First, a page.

New Delhi: Unfazed by decline in December industrial output, Prime Minister's Economic Advisory Council Chairman C Rangarajan on Tuesday exuded the confidence that the economy will bounce back and grow between 6-7 percent in the next financial year.
"I believe that in the next fiscal we should be able to grow at 6-7 percent and 8 percent thereafter," Rangarajan said at a book release function here.
Rangarajan's comments came on a day when official data showed industrial output declining by 0.6 percent in December due to poor performance of manufacturing and mining sectors, and drop in production of capital as well as consumer goods.
He emphasised the need to kick-start investments to get back to the high growth trajectory.
"Our investment rate has fallen but it is still growing at a rate of 30 to 32 percent ... We need to look at the fact that we have not been getting the full benefits of the investments that we have put in. If we activate these investments, we can get a higher growth," Rangarajan said.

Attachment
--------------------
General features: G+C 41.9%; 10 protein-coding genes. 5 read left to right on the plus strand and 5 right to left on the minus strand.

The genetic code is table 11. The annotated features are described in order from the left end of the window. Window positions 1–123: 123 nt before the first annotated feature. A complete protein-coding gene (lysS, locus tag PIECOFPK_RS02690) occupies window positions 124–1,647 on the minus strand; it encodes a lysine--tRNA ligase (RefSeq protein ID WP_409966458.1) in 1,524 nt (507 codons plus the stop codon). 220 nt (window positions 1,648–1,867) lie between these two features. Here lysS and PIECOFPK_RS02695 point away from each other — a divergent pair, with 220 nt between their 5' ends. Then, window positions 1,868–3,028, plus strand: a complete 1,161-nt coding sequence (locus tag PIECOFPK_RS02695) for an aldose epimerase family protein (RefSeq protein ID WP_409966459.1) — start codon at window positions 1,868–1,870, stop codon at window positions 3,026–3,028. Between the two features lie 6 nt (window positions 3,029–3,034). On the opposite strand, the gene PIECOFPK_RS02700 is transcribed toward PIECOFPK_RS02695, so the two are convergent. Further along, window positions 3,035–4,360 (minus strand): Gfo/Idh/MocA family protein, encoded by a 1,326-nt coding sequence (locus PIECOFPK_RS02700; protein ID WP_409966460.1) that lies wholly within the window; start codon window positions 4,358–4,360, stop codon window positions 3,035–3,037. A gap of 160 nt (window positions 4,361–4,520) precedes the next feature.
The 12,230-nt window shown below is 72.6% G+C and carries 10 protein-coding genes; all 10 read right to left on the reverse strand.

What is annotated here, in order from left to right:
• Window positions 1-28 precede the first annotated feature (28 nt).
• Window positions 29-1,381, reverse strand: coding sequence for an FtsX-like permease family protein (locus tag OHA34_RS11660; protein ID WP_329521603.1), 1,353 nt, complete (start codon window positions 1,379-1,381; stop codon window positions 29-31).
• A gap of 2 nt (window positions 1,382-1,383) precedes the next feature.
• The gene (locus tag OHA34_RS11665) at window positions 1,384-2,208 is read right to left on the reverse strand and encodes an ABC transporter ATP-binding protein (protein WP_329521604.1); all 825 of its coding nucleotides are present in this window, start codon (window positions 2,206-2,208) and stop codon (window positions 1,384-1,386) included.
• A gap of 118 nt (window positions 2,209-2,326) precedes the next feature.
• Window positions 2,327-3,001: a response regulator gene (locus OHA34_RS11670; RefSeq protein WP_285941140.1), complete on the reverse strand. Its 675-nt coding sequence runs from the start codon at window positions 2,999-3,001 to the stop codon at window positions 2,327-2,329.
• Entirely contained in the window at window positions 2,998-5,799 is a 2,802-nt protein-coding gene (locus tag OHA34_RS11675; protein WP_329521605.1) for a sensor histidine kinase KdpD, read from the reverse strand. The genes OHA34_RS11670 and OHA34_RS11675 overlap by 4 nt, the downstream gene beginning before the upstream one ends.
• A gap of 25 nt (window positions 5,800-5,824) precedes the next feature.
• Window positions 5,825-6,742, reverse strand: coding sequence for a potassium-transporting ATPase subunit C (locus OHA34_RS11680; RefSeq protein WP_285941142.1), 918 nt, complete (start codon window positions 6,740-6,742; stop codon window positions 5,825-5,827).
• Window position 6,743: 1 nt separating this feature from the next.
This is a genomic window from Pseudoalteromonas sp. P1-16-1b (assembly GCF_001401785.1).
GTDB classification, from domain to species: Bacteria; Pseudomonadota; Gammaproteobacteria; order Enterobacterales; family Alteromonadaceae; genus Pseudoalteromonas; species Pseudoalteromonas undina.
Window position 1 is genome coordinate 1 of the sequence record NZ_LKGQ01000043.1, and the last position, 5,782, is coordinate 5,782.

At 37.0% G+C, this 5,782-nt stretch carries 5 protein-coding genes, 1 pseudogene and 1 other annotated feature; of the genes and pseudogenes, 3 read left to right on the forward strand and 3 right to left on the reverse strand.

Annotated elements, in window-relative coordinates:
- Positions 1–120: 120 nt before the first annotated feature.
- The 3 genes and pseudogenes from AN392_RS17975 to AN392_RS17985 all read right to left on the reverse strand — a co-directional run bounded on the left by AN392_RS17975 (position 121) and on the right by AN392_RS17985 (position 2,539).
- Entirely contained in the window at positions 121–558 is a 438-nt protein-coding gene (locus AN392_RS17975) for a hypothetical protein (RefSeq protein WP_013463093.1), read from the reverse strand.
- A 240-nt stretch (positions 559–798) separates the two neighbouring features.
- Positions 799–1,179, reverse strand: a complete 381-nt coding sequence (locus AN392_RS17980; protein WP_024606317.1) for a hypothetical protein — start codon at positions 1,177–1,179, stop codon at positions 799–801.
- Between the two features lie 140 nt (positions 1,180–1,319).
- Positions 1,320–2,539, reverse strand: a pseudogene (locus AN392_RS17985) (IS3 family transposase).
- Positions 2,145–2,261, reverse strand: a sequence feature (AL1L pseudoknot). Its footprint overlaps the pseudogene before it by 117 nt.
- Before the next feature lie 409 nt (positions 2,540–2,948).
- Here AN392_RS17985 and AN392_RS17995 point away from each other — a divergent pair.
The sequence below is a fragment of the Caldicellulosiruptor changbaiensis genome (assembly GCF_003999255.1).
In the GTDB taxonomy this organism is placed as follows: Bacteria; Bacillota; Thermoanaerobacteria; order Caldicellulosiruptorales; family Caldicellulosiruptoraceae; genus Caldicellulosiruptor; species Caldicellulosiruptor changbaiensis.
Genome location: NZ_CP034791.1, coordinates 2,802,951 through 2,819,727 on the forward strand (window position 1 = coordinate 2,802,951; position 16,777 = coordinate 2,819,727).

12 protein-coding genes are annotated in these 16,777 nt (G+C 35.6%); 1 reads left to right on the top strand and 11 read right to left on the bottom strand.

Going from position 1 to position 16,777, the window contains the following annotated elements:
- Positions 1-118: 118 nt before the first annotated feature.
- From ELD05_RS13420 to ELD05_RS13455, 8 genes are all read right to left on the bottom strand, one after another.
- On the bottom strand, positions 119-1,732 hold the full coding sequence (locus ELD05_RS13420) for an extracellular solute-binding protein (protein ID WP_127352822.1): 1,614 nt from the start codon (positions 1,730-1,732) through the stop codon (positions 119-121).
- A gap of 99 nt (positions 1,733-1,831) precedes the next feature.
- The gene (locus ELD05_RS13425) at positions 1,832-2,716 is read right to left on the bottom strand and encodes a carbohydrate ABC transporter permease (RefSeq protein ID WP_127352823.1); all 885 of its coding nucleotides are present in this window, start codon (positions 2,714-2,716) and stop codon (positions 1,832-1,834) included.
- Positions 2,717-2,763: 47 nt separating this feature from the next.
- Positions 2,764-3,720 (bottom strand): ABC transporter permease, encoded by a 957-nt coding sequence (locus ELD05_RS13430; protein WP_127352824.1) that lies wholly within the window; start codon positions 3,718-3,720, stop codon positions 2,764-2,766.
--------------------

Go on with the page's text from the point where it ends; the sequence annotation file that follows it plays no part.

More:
The Central Statistical Organisation in advance estimates last week pegged economic growth in 2012-13 at 5 percent, as against the government projections of 5.7-5.9 percent.
Finance Minister P Chidambaram had, however, said, "There are signs of upturn and that will take us back to high growth path...We believe growth will be closer to 5.5 percent rather than CSO's estimate of 5 percent."
The government is committed to treading the path of fiscal consolidation, Rangarajan said, adding "fiscal deficit in current year will be close to targeted 5.3 percent".
The government has revised upwards the fiscal deficit target for 2012-13 to 5.3 percent of the GDP from the 5.1 percent earlier because of increasing expenditure and lower-than-estimated revenue realisation.
Pointing out the reasons for high current account deficit (CAD), Rangarajan said: "The CAD has been high due to a variety of factors -- excessive import of gold plus demand for our exports has been coming down.
"Whereas our economy continues to grow at a relatively higher rate as compared to Europe or other developed countries, so our imports continue to be a little strong".
Reserve Bank Governor Duvvuri Subbarao had yesterday cautioned that the country was headed for the highest ever CAD, which is the gap between forex gained and forex spent, this fiscal after it rose to 5.3 percent of GDP in the second quarter.
First Published: Tuesday, February 12, 2013, 15:56